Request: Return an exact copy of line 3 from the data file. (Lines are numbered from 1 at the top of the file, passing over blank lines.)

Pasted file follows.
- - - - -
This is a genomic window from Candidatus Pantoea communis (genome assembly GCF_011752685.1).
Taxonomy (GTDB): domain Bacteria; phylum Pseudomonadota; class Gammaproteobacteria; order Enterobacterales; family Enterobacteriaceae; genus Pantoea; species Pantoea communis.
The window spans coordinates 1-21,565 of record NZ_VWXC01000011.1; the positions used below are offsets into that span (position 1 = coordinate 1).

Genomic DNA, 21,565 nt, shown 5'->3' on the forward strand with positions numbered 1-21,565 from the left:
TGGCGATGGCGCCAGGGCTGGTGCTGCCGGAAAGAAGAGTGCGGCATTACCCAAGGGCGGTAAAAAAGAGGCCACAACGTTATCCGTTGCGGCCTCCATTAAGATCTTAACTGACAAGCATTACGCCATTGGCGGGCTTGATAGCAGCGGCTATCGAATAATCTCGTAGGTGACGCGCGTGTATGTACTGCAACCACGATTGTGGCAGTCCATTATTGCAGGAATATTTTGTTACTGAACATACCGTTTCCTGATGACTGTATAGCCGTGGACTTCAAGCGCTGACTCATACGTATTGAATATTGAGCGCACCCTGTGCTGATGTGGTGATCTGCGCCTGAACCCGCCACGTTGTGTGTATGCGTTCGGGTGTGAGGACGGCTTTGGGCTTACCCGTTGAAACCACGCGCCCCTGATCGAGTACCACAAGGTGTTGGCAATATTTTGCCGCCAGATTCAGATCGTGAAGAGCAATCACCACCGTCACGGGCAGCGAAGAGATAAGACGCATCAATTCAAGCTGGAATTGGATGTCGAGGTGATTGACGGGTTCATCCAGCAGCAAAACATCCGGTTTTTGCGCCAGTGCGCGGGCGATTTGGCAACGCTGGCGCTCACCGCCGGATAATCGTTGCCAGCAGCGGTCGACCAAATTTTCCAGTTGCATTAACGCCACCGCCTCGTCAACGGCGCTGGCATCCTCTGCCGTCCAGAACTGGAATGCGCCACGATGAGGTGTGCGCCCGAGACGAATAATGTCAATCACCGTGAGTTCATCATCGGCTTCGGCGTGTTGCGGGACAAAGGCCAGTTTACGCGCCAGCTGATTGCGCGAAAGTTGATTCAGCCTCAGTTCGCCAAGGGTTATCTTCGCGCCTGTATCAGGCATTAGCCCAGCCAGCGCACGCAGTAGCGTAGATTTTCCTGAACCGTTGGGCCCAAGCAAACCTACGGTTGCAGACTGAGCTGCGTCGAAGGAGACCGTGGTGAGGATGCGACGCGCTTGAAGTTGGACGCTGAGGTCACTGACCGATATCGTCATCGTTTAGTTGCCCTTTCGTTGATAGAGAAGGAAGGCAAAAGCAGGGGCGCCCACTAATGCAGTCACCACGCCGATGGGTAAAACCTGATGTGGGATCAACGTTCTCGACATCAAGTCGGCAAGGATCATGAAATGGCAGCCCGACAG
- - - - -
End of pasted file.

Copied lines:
The window spans coordinates 1-21,565 of record NZ_VWXC01000011.1; the positions used below are offsets into that span (position 1 = coordinate 1).